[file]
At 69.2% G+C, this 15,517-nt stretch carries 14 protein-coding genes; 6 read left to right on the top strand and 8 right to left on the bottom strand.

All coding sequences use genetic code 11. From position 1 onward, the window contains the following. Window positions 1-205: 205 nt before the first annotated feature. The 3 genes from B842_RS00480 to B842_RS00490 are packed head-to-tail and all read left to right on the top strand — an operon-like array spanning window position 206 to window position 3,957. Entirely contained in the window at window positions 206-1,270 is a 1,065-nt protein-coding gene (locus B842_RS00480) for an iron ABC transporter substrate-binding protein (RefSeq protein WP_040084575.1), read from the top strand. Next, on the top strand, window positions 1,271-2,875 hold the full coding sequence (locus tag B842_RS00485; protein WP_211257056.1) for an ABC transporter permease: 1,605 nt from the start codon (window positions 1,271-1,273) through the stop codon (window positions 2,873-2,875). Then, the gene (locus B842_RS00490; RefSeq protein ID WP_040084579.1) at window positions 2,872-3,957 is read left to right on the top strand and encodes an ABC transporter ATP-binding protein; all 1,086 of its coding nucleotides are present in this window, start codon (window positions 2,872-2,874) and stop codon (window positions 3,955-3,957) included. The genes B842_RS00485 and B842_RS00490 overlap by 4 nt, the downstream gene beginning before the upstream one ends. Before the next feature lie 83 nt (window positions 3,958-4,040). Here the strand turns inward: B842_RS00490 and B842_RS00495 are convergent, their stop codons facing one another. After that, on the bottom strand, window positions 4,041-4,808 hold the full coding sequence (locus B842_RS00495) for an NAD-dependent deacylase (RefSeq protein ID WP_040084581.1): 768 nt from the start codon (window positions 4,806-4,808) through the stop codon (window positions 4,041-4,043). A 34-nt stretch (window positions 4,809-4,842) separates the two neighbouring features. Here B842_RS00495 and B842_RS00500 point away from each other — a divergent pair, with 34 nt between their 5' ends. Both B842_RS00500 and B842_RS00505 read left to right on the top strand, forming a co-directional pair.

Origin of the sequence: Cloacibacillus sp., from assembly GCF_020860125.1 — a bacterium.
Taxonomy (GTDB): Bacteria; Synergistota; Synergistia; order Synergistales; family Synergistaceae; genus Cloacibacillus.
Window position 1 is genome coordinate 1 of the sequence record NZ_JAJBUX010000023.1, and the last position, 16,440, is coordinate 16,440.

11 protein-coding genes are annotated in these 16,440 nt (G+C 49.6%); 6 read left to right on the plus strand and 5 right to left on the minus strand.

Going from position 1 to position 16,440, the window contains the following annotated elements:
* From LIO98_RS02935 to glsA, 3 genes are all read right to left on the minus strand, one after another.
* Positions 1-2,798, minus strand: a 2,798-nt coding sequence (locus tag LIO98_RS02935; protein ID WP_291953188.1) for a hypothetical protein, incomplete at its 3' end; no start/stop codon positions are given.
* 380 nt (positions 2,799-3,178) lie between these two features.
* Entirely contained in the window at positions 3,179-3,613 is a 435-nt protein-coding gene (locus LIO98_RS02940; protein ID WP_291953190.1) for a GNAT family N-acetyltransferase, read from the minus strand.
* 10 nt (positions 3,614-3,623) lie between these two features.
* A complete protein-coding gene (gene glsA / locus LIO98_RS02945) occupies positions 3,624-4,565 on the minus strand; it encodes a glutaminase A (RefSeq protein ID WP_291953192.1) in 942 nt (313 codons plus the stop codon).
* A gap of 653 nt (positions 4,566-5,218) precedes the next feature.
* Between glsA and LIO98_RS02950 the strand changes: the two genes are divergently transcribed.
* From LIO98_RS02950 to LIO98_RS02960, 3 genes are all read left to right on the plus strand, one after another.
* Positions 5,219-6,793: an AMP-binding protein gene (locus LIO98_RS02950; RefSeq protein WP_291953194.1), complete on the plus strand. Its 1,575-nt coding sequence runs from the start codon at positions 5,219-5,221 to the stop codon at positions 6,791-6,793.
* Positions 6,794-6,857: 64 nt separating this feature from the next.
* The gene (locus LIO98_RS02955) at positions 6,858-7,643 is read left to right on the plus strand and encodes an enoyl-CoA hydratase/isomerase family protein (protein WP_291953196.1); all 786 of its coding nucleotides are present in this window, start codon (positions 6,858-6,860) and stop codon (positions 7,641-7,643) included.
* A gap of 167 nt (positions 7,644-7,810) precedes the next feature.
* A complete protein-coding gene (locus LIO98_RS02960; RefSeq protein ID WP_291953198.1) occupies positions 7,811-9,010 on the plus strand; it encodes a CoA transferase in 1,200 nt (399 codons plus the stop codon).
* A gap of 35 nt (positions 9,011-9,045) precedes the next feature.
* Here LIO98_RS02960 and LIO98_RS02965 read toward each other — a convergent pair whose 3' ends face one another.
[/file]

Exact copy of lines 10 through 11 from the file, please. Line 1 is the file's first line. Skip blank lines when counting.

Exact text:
* 380 nt (positions 2,799-3,178) lie between these two features.
* Entirely contained in the window at positions 3,179-3,613 is a 435-nt protein-coding gene (locus LIO98_RS02940; protein ID WP_291953190.1) for a GNAT family N-acetyltransferase, read from the minus strand.